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Thread: Reclaiming Organic Material

  1. #1 Reclaiming Organic Material 
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    I am working to reclaim a wood chip dump site, were a mill has been putting sawdust and wood chips for the last 15 years. It seems as though the levels of organic matter are excessively high, but I am not sure. Anyone have any experience or information in this field?


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  3. #2  
    Forum Radioactive Isotope sculptor's Avatar
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    you will need to know the tree species represented in your pile.
    then ph
    and
    have you considered mycelium?


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  4. #3  
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    It's too old for mycelium, I've talked to a specialist about it. I'll check into the other two factors. Would it be possible to grow directly in partially decomposed wood chips even with ideal Ph and species of wood? There is currently no top soil.
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  5. #4  
    Forum Radioactive Isotope sculptor's Avatar
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    a mill has been putting sawdust and wood chips for the last 15 years
    when did they stop?
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  6. #5  
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    I think grass seed would be a good starting point to try.
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    4 years ago, a grass mix was put on it at that time.
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    Would it be possible to grow directly in partially decomposed wood chips even with ideal Ph and species of wood? There is currently no top soil.
    Simple test. If this heap of stuff is in the open and it's suitable as a growing medium, things would already be growing in it from wind-blown and bird dropped seeds. Even if they're just "weeds".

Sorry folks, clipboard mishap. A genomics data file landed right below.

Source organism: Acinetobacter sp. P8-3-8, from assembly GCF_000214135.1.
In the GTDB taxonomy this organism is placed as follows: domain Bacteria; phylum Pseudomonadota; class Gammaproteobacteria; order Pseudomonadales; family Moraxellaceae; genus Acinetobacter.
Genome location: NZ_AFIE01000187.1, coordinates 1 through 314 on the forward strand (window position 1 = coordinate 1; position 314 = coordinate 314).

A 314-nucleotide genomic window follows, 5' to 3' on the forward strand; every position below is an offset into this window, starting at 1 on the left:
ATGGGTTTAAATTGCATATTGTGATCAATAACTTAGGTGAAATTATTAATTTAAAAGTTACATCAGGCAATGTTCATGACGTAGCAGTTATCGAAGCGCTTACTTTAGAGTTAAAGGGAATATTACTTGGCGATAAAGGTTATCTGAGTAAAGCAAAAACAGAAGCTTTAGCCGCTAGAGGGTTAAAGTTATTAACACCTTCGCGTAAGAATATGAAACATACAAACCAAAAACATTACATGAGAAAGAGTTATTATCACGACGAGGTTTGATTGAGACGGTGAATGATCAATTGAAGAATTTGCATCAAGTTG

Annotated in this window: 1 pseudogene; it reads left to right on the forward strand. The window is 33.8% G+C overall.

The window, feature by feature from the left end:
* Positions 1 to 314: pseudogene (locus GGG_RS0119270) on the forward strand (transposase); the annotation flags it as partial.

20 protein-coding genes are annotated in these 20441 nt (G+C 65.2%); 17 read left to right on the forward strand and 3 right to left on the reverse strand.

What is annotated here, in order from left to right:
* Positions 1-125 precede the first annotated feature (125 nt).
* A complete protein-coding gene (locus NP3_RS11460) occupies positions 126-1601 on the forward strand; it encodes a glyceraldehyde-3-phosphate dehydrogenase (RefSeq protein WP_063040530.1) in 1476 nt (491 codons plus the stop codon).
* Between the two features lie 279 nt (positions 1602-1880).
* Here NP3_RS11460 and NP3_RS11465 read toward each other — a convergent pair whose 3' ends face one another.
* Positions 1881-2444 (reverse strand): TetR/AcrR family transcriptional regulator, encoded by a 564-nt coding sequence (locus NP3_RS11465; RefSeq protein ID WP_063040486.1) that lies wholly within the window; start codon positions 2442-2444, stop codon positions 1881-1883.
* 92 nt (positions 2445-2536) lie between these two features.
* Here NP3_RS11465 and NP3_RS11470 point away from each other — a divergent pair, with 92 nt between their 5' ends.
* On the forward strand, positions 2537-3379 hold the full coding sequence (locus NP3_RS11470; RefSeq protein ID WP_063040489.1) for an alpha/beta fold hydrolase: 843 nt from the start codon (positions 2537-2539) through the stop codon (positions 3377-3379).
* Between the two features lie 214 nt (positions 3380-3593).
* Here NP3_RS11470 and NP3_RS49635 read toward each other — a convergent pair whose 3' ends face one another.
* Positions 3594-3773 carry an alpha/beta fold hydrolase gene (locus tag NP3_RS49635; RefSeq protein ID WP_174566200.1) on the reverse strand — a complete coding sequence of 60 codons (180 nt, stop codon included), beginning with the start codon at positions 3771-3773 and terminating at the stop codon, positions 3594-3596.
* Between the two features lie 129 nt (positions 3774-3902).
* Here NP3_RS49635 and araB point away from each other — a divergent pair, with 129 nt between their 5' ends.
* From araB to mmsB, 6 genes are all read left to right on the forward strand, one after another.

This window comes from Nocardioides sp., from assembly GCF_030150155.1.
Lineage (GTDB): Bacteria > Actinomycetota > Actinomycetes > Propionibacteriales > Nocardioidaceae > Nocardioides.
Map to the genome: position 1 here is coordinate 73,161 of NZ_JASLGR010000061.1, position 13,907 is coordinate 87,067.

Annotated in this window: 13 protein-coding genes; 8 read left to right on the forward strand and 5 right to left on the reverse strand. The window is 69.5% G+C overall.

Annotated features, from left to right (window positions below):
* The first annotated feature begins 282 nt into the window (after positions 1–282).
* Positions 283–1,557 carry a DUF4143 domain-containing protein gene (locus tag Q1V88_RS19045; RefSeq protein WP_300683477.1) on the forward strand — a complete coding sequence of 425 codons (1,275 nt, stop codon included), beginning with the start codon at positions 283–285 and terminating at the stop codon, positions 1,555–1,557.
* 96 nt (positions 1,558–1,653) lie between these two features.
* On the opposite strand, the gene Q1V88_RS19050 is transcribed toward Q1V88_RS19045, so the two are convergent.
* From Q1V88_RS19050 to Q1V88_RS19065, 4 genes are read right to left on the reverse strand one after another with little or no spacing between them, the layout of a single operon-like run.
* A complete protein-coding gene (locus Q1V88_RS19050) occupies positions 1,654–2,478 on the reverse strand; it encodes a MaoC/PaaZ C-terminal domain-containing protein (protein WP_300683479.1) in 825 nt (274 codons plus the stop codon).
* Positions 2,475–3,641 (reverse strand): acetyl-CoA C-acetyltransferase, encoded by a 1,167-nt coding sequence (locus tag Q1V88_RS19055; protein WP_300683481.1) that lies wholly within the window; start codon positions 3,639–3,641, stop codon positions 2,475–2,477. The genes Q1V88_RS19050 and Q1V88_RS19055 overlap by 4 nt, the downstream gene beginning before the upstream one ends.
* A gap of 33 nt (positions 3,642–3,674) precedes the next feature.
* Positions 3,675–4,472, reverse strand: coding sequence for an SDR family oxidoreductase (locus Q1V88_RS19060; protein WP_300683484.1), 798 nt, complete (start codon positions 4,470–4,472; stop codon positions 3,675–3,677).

If nothing's growing in it now, then clearly it needs something more to become a suitable growing medium. Time and circumstance would obviously do some work, but if you want to manage it a pH test would be a good start. Then you need to think about whether you're just wanting return this stuff which came from the soil back to the soil or whether you're wanting to use it for a specific purpose.

    Depending on the size of the heap and how much of it you want to deal with at a time, you could do a few experiments.

    Using a compost starter compound,
    or covering part of it with soil and seeing how well things grow,
    or using it to mulch soil at various thicknesses,
    or incorporate it into soil at various ratios to see how well, or otherwise, plants will grow in it,
    or any combination of techniques.

    In the end, the best use I've ever found for sawdust is as a path material within a garden. After a year or so, you just shovel it off onto garden beds as in-place compost.
    "Courage is what it takes to stand up and speak; courage is also what it takes to sit down and listen." Winston Churchill
    "nature is like a game of Jenga; you never know which brick you pull out will cause the whole stack to collapse" Lucy Cooke
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  9. #8  
    Theatre Whore babe's Avatar
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    put it in planters.....put it around roses if it is acidic....it will decompose and add to the soil ....I have used wood chips for that for 30 years.
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    Forum Radioactive Isotope skeptic's Avatar
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    Just a small point.
    The microorgansms that break down sawdust or wood chips consume a lot of nitrogen.

    If you want to plant something, it may become nitrogen deficient, and adding a nitrogen fertiliser may be required.
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  11. #10  
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    Quote Originally Posted by skeptic View Post
    Just a small point.
    The microorgansms that break down sawdust or wood chips consume a lot of nitrogen.

    If you want to plant something, it may become nitrogen deficient, and adding a nitrogen fertiliser may be required.
    easy to do but thanks for making that point.....
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